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Stars that died 2010

Wednesday, December 18, 2013

Carmen Rupe, New Zealand transsexual entertainer, kidney failure, died she was 75.

Carmen Rupe, born Trevor Rupe was a New Zealand-Australian drag performer, brothel keeper, anti-discrimination activist, would-be politician, and HIV/AIDS activist died she was 75..[1] She was a transgender woman.[2]

(10 October 1936 – 15 December 2011)


Born in the small rural town of Taumarunui in the central North Island of New Zealand, Rupe had twelve siblings. She relocated[when?] to the urban centres of Auckland and Wellington. After doing drag performances while doing compulsory military training and periods working as a nurse and waiter, Rupe moved to Sydney's Kings Cross in the late 1950s.[3]
Taking the name of Dorothy Dandridge's role in Carmen Jones, Rupe became Australia's first Māori drag performer and from that time on lived as a woman. A whole range of work followed, including snake-work, hula dancing and prostitution. Carmen never formally worked at Les Girls but over the years did some extremely exciting, well received guest spots. She described how local police treated her: I was locked up in Long Bay prison about a dozen times. But it made me a stronger person today.[4] An arrest in New Zealand failed to produce a conviction, because drag was legal there, unlike Australia.[4][5]
In 1988 an autobiography was published, outlining her escapades "from school boy to successful business woman"."Having A Ball: My Life" was written with Paul Martin and published by Benton Ross.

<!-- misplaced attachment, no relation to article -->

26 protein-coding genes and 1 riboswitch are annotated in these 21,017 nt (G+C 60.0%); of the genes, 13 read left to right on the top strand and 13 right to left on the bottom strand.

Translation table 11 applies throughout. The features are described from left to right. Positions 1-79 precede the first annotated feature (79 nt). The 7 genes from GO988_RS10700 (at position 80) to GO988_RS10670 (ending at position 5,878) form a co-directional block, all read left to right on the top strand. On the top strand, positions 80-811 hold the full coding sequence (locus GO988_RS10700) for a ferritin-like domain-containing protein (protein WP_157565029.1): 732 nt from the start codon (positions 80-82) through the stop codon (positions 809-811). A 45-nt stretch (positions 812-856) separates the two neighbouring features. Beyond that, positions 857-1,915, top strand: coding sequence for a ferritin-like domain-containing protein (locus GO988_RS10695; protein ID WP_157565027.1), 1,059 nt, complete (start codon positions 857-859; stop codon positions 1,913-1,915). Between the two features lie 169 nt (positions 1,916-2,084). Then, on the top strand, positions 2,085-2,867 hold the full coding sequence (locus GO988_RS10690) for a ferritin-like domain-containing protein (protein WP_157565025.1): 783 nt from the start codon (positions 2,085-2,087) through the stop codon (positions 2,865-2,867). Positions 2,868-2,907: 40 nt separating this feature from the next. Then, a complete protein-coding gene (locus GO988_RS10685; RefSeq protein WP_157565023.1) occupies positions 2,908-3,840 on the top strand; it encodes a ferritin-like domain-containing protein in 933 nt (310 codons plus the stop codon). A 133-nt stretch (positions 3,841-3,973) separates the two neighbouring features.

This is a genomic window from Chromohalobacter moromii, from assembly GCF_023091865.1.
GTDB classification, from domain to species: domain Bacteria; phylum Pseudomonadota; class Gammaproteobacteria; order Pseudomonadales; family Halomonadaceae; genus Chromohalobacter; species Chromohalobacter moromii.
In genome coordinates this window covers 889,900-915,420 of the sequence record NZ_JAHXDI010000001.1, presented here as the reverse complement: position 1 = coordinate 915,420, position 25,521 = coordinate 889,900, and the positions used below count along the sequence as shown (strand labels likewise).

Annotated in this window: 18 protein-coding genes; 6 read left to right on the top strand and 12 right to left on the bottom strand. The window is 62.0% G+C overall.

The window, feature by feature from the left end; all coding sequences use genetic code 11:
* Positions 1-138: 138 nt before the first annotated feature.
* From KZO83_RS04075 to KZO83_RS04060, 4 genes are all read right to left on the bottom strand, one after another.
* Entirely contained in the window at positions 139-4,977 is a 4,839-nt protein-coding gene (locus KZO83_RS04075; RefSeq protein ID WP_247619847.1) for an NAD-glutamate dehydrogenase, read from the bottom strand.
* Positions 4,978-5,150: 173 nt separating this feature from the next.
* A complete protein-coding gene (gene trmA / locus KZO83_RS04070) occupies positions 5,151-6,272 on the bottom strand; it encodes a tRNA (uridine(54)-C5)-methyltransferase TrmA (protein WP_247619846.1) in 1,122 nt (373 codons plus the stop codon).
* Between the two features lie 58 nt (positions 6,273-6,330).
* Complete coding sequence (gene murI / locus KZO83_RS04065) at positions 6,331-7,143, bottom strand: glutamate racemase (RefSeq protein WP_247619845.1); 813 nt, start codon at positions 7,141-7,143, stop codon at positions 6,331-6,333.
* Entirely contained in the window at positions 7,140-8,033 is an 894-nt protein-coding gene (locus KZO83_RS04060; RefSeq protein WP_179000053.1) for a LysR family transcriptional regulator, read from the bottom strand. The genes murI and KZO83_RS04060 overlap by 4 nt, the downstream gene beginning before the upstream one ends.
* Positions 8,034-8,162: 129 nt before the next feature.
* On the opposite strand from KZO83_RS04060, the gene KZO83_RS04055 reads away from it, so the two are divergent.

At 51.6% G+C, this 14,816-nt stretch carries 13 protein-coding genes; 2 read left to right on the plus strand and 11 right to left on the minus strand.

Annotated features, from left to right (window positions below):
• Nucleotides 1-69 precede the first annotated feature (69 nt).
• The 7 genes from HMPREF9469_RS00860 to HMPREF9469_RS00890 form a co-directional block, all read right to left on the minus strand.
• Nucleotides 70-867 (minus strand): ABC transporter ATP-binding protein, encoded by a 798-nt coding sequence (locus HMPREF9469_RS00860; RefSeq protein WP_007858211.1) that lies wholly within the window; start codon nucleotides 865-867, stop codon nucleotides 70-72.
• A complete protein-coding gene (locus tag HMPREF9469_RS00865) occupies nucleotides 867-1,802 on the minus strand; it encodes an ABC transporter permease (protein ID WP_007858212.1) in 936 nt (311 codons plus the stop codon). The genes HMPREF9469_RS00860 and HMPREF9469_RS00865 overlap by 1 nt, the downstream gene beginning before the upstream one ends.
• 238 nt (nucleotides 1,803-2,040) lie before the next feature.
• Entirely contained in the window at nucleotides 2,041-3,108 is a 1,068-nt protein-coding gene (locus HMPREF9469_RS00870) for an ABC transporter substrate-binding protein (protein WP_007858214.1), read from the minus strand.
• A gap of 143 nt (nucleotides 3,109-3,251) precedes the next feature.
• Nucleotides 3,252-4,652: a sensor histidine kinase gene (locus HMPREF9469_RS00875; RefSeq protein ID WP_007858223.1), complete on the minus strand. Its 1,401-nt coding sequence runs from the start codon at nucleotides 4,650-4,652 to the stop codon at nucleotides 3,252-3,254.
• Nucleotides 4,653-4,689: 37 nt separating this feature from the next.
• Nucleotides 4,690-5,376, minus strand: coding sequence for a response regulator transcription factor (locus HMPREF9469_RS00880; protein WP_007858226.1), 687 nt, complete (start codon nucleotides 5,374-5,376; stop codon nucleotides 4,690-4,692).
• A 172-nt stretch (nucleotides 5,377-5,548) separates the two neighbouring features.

In Wellington Carmen ran Carmen's International Coffee Lounge and the Balcony strip club. Despite the fact that the law criminialized homosexual acts, Carmen challenged the overt discrimination and prejudice against people in the gay and transgender communities.[6] She was not afraid to speak to the press and was summoned to appear before the Privileges Committee by Prime Minister Rob Muldoon for suggesting some MPs were gay or bisexual.[7]
In 1977 she ran for the Wellington mayoralty, with the support of local businessman Sir Bob Jones, with the slogans get in behind and Carmen for mayor[8] and a platform of gay marriage and legalised brothels, though neither of these are local-government matters in New Zealand.[4] Michael Fowler won reelection as Mayor.

Last years

Rupe returned to Surry Hills, Sydney where she lived the remainder of her life.[9] In 2003 she was inducted into the Variety Hall of Fame.[10] In 2008 she rode her mobility scooter topless at the head of the Decade of the Divas float at the Gay and Lesbian Mardi Gras.[4] She was a prominent member of Agender, the New Zealand transgender group.[10]
Rupe died in St Vincent’s Hospital, Sydney of kidney failure on 15 December 2011 after a fall and hip surgery earlier in the year.[11]


Rupe has been cited as a role model by MP Georgina Beyer, the world's first openly transsexual Member of Parliament Long time friend and ex Grey District Councilor Jacquie Grant MNZM wrote this moving tribute for Carmen and at her Tangi delivered an equally moving Eulogy. .[12][7]
The Carmen Rupe Memorial Trust was established in Sydney to perpetuate Carmen's legacy as a TransTasman GLBTI cultural icon through charitable work and community service.
In a heartfelt tribute, Sydney Mayor Clover Moore stated that “Carmen Rupe was an icon for Sydney's Transgender community and a tireless advocate for GLBT rights. She was a quiet achiever who spent decades as a volunteer with many organisations who provided support to some of our cities most vulnerable people .I knew Carmen and was saddened by her passing. She will be missed by the people she touched and the community she was such a strong part of. It is heartening that, in accordance with her wishes, the Carmen Rupe Memorial Trust has been established to raise awareness of some of the issues faced by our GLBT community. This is a fitting tribute to someone who dedicated so much of their life to helping others”
Wellington Mayor Celia Wade-Brown supports erecting a statue of Rupe in Wellington:[13] "I admired her strength in living her life on her terms and standing up against discrimination."[14]

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